The Dos And Don’ts Of Getting Reimbursed For Housekeeping Under An ICBC Claim

Are you a homemaker who has been injured in an automobile accident? Have your injuries made it difficult to perform your daily house chores? If so, under part 7 of your accident benefits, ICBC may be required to reimburse you up to $145 a week so that you may hire a housekeeper to assist you. In order to win these benefits, though, there are a few very important dos and don'ts that you need to be aware of. 

Do Pursue Your Benefits

If you're unsure of whether or not you qualify for housekeeping benefits, it's best to go ahead and pursue them anyway. Any compensation you have received, or could have received under part 7 of your accident benefits can be deducted from your final settlement. 

If you don't attempt to recover housekeeping costs after filing an ICBC claim and it is later determined that you were indeed eligible for them, you risk losing $145 a week off of your total settlement award.

Don't Grant ICBC Any Consent

Upon filing your claim with ICBC, it is likely that you will be contacted by an adjuster. This adjuster will ask to meet with you and request that you sign a few documents to help move your claim along.

One of the documents presented will be a consent agreement that allows ICBC to collect all kinds of medical information about you. If you sign this consent form, you could grant the insurance company permission to delve deep into your past medical history and dredge up information to use against you in court.

You do not have to sign this form. In fact, you don't even need to meet with the adjuster. 

Do Find Your Own Housekeeper

Your ICBC adjuster might also suggest a specific housekeeping service. They may tell you they work with this particular agency regularly and that it will make it easier for you to gain approval for housekeeping benefits if you opt to allow them to clean your home.

In reality, many ICBC appointed housekeepers must fill out forms after each visit. These forms include detailed information about what they witness while in your house and can later be used as evidence against you.

You do not have to accept your ICBC-appointed housekeeper. Gather plenty of quotes to show that you shopped around for reasonable rates, and select the housekeeper that you feel best suits your needs. If you're approved for housekeeping benefits under part 7 of your accident benefits, ICBC will need to compensate you as long as you have selected a reasonably priced professional to do the work.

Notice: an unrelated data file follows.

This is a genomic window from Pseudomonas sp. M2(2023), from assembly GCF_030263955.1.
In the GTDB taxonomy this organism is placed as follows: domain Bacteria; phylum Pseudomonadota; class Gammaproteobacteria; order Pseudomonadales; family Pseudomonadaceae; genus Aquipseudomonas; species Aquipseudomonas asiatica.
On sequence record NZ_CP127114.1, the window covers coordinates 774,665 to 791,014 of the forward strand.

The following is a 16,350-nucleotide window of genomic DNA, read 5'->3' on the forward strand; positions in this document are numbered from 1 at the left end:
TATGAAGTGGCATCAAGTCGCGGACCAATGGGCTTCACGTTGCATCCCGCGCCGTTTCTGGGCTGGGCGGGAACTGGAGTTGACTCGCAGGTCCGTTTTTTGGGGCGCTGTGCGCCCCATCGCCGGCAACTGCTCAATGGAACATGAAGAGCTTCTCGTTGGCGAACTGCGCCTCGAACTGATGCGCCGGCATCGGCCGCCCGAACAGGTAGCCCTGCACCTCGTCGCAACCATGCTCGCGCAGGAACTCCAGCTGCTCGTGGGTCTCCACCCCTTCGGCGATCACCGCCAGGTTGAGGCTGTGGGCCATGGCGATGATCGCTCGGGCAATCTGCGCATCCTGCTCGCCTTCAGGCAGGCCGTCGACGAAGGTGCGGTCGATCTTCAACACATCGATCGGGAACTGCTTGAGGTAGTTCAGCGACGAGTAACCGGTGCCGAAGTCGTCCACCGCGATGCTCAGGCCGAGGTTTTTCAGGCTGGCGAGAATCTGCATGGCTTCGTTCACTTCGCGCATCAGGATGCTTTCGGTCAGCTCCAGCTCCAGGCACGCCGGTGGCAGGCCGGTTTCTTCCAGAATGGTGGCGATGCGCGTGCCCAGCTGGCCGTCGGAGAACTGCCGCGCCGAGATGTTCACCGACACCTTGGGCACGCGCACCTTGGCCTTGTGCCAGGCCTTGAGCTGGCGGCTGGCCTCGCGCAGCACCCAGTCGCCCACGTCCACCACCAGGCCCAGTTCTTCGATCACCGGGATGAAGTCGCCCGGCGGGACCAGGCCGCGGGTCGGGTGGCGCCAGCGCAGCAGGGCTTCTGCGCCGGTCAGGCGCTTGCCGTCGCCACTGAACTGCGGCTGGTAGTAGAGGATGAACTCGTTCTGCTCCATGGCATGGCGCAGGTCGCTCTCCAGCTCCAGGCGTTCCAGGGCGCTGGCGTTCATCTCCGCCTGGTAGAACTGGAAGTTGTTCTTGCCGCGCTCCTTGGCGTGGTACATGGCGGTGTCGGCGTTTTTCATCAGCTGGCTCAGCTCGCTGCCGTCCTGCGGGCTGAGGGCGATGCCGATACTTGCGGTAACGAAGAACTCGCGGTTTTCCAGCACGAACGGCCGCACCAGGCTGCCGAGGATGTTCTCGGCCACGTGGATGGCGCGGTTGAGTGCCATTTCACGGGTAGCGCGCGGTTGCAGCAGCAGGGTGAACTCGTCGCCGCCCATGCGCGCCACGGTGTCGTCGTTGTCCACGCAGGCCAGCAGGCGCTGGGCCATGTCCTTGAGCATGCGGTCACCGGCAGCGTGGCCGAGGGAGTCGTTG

Don't Hire A Family Member

There's a lot of confusion about whether or not ICBC will allow you to hire a family member to help you with the chores around your house. Originally, you could not be reimbursed for payment to a family member, regardless of whether or not they lived with you.

In 1992, however, the court system overruled this law in the Watson vs. ICBC case. The court declared that ICBC must still compensate housekeeping charges paid to a family member so long as that family member doesn't live with the injured party.

As it stands, though, ICBC can still refuse to reimburse you for housekeeping wages paid to a family member, and although you can contest this refusal in court, it's safest to just hire somebody who is not related to you to assist you with your chores.

If you're a homemaker and you're having a difficult time maintaining your house following an automobile accident, you're entitled to compensation from the ICBC. Before you seek that compensation, though, pay close attention to the above list of dos and don'ts, and contact an ICBC claims lawyer, like Yearwood & Company, to help you prove that the injuries you sustained during your automobile accident are preventing you from fulfilling your duties as a homemaker.